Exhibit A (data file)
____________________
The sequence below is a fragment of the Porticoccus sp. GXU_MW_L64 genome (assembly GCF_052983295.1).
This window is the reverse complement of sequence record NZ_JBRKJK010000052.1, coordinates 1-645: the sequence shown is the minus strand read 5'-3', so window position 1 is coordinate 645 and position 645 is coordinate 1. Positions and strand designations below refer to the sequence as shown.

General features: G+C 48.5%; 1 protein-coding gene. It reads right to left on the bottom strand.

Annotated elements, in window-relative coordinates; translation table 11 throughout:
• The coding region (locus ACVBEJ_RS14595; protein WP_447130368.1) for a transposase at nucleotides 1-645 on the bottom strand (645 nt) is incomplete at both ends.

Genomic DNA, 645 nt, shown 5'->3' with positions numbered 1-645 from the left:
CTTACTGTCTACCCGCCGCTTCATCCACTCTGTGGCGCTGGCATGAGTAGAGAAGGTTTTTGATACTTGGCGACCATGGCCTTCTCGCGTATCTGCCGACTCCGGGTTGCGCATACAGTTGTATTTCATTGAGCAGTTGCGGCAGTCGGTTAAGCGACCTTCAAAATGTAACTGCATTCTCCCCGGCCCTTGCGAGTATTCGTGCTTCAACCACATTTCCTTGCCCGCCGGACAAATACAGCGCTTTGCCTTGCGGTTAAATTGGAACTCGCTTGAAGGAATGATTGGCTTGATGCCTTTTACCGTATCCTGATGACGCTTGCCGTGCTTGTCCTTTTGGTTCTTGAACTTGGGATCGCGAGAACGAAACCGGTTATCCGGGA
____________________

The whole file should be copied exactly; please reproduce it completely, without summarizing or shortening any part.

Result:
The sequence below is a fragment of the Porticoccus sp. GXU_MW_L64 genome (assembly GCF_052983295.1).
This window is the reverse complement of sequence record NZ_JBRKJK010000052.1, coordinates 1-645: the sequence shown is the minus strand read 5'-3', so window position 1 is coordinate 645 and position 645 is coordinate 1. Positions and strand designations below refer to the sequence as shown.

General features: G+C 48.5%; 1 protein-coding gene. It reads right to left on the bottom strand.

Annotated elements, in window-relative coordinates; translation table 11 throughout:
• The coding region (locus ACVBEJ_RS14595; protein WP_447130368.1) for a transposase at nucleotides 1-645 on the bottom strand (645 nt) is incomplete at both ends.

Genomic DNA, 645 nt, shown 5'->3' with positions numbered 1-645 from the left:
CTTACTGTCTACCCGCCGCTTCATCCACTCTGTGGCGCTGGCATGAGTAGAGAAGGTTTTTGATACTTGGCGACCATGGCCTTCTCGCGTATCTGCCGACTCCGGGTTGCGCATACAGTTGTATTTCATTGAGCAGTTGCGGCAGTCGGTTAAGCGACCTTCAAAATGTAACTGCATTCTCCCCGGCCCTTGCGAGTATTCGTGCTTCAACCACATTTCCTTGCCCGCCGGACAAATACAGCGCTTTGCCTTGCGGTTAAATTGGAACTCGCTTGAAGGAATGATTGGCTTGATGCCTTTTACCGTATCCTGATGACGCTTGCCGTGCTTGTCCTTTTGGTTCTTGAACTTGGGATCGCGAGAACGAAACCGGTTATCCGGGA